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Vickie Bennett

Age: 52

Occupation:Semi-retired

Number of Cruises: 25

Cruise Line: Alaskan Dream Cruises

Ship: Admiralty Dream

Sailing Date: 2012-07-16

Itinerary: Round trip Sitka Inside Passage

I joined Alaskan Dream Cruises on the July 16, 2012 sailing of the Admiralty Dream. This was my 5th trip to Alaska and 4th via cruise ship. I'm not a fan or large cruise ships and can't imagine seeing our 50th state in a vessel much larger than 200 people. The ship had the feel of a large private yacht. Since I lived on a yacht for 4 years I can tell you the staterooms are obviously smaller than the average-size cruise ship and there are more noises and vibrations. This is an added bonus to me as they lull me to sleep and give me the best rest I ever have. The secret is the water line. When you are on a smaller ship you can literally hear each air intake of the whales and wink back at the otters that are surrounding your vessel. When you are on deck 10 of the typical cruise ship and the whale is seen as a dot in the water, you will know what I am talking about. I compare the small ship experience in Alaska to going back to summer camp. You get to play in the dirt and bond with strangers. By the end of the first day you know everyone on board and are comfortable mingling even if you are on the shy side. The crew does a very good job of including everyone in everything. I key to a successful trip.

The one recommendation I always give to friends planning a trip to Alaska is read James Michener's Alaska. A majority of the book is focused on the Inside Passage so everyone can relate at some point on their trip.

Small ships are a world apart from their mass market, sensory overload cousins. If you want the midnight buffet with ice carvings, campy dated entertainment, etc. this is not for you. What you will get are authentic ice carvings made by nature and a sensory overload of the vast wilderness that is Alaska.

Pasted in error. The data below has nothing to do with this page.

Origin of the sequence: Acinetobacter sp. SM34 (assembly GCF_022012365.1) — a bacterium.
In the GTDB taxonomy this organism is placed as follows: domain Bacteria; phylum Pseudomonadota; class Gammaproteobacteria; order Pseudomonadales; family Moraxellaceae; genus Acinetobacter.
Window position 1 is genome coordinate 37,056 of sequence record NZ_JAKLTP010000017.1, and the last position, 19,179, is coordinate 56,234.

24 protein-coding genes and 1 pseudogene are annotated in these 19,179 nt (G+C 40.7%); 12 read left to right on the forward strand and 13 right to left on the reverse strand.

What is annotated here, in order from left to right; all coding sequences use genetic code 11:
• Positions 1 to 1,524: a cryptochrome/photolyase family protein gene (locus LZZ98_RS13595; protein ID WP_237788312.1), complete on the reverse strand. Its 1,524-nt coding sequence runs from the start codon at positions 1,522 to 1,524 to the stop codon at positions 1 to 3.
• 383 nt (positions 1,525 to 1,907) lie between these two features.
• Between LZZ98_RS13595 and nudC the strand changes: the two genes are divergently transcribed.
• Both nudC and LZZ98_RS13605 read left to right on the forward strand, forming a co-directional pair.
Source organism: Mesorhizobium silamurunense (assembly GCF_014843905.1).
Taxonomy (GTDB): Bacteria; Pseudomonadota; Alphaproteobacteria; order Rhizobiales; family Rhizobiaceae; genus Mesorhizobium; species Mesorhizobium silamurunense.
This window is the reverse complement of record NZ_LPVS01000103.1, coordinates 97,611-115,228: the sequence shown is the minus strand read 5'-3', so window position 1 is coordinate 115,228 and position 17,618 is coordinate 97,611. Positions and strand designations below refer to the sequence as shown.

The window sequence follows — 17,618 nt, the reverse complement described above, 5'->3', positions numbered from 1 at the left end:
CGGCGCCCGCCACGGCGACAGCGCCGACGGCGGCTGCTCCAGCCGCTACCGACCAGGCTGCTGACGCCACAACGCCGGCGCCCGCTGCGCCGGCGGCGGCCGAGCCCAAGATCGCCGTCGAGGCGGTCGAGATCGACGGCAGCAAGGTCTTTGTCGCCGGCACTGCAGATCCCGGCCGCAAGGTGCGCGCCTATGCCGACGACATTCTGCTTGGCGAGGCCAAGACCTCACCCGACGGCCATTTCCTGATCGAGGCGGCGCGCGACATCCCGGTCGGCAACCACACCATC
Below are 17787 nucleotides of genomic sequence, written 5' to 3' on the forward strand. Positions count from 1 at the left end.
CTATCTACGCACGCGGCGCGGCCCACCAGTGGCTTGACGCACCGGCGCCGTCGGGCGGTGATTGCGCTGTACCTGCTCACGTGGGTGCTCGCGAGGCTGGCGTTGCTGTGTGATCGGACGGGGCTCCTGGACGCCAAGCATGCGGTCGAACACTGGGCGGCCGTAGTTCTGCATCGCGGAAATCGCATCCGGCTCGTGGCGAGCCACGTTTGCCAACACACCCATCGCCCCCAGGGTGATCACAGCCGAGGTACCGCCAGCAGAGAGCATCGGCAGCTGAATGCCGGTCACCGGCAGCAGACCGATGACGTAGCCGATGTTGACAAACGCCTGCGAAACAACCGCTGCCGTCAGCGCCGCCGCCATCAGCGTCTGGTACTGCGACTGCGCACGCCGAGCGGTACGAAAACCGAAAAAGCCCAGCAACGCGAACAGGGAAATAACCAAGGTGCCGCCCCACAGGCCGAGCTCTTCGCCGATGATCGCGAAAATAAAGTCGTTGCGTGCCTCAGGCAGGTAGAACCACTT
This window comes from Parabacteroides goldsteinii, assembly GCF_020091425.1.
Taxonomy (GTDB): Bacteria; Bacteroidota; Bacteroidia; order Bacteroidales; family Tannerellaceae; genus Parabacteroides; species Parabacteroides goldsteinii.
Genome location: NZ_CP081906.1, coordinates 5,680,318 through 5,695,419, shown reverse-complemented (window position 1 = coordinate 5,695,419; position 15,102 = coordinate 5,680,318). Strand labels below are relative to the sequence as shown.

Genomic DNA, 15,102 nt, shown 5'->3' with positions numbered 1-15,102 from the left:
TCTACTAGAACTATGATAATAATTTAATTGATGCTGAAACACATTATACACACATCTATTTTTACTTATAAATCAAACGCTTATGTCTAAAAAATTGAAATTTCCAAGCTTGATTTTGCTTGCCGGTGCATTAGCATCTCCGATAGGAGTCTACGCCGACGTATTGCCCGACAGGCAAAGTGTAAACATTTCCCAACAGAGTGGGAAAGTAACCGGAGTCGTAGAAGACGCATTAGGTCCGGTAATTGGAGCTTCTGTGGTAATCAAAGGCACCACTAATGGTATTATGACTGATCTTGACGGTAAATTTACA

Nothing prepared any of us for the quality of food onboard the Admiralty Dream. It was beyond delicious. Two of the guests had recently returned from a Crystal cruise and complimented the chef on the cuisine far surpassing Crystal which says quite a lot. The pastry chef, Sunshine, was dubbed the goddess of pastries. Each and every roll served onboard with the exception of luncheon hamburger buns is made fresh daily by her and her desserts are out of this world. My new favorite is pots of creme, a chocolate fantasy that makes me weep just thinking about it. Everything is made using the freshest ingredients and nothing fell short the entire week which speaks volumes. Food was a favorite topic each night. Many of us opted for half-portions so we could enjoy two entrees without having to order two full meals. Knowing dessert would be served shortly I had to pace myself.

As with all small ships expect a smaller cabin. I was in a Category AAA which suited our needs perfectly. It had two very comfortable twin beds with very high quality linens which I didn't expect and certainly appreciated. There is a large and deep drawer under each bed. You don't spend too much time in your cabin so it was never even a thought.

The forward lounge, where we met for the daily happy hour / recap of the day and lectures, is on the same deck as the dining room. I have a short attention span and I was never bored by the guest speakers or our native interpreter, Lee, who told incredible stories. Happy Hour was the time to share what you saw / enjoyed during the day and also solidified new friendships.

Orca Point Lodge, a short hop from Auke Bay: This is where the fun for the evening began. They do not mince words when they describe the crab bake. All-you-can-eat fresh Alaskan king crab. Heaven!!! The outdoor campfire, where we congregated after dinner to cook our own Smores, provided just the right amount of evening entertainment.

Hobart Bay: I believe this is an exclusive for Alaska Dream Cruises. We had the option to kayak, go overland on ATVs, sea-bound on Segos, or all three. Almost everyone did all three. This is the place for bear sightings. We saw three separate moms with babies; one on each of our three means of transport. By the last sighting we were joking that they would simply queue the bears for us. It was a spectacular day and everyone had a great time. When I say that the small ship experience is like going to summer camp this is the kind of day that it really comes in to play.

Juneau: I arranged a private excursion for us for the same dogsledding trip that I did last year with Coastal Helicopters. It was that Ab-Fab It's a DO NOT MISS. Well worth the money and Coastal runs a flawless operation and limits their head count insuring you have the glacier to yourself.

My motto is "No one should leave this earth without experiencing Alaska". Trip of a lifetime and nothing short of magnificent. I'm already planning 2013.

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